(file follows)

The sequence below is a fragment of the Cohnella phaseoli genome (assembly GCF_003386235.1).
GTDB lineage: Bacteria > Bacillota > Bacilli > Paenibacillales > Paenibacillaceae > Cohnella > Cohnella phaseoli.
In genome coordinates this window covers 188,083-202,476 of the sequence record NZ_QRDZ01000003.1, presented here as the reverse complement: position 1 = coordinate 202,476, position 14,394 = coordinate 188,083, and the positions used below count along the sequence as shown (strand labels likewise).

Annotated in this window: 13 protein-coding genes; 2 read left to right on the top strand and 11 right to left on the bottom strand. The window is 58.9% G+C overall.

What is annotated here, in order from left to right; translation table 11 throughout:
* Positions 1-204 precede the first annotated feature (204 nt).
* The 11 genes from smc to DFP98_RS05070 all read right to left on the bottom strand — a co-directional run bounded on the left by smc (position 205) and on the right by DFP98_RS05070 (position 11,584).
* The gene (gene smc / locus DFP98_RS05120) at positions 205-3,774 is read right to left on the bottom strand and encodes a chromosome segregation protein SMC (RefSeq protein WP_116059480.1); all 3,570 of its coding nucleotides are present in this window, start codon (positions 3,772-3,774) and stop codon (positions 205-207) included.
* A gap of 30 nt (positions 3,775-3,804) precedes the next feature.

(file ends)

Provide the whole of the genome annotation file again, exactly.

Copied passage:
The sequence below is a fragment of the Cohnella phaseoli genome (assembly GCF_003386235.1).
GTDB lineage: Bacteria > Bacillota > Bacilli > Paenibacillales > Paenibacillaceae > Cohnella > Cohnella phaseoli.
In genome coordinates this window covers 188,083-202,476 of the sequence record NZ_QRDZ01000003.1, presented here as the reverse complement: position 1 = coordinate 202,476, position 14,394 = coordinate 188,083, and the positions used below count along the sequence as shown (strand labels likewise).

Annotated in this window: 13 protein-coding genes; 2 read left to right on the top strand and 11 right to left on the bottom strand. The window is 58.9% G+C overall.

What is annotated here, in order from left to right; translation table 11 throughout:
* Positions 1-204 precede the first annotated feature (204 nt).
* The 11 genes from smc to DFP98_RS05070 all read right to left on the bottom strand — a co-directional run bounded on the left by smc (position 205) and on the right by DFP98_RS05070 (position 11,584).
* The gene (gene smc / locus DFP98_RS05120) at positions 205-3,774 is read right to left on the bottom strand and encodes a chromosome segregation protein SMC (RefSeq protein WP_116059480.1); all 3,570 of its coding nucleotides are present in this window, start codon (positions 3,772-3,774) and stop codon (positions 205-207) included.
* A gap of 30 nt (positions 3,775-3,804) precedes the next feature.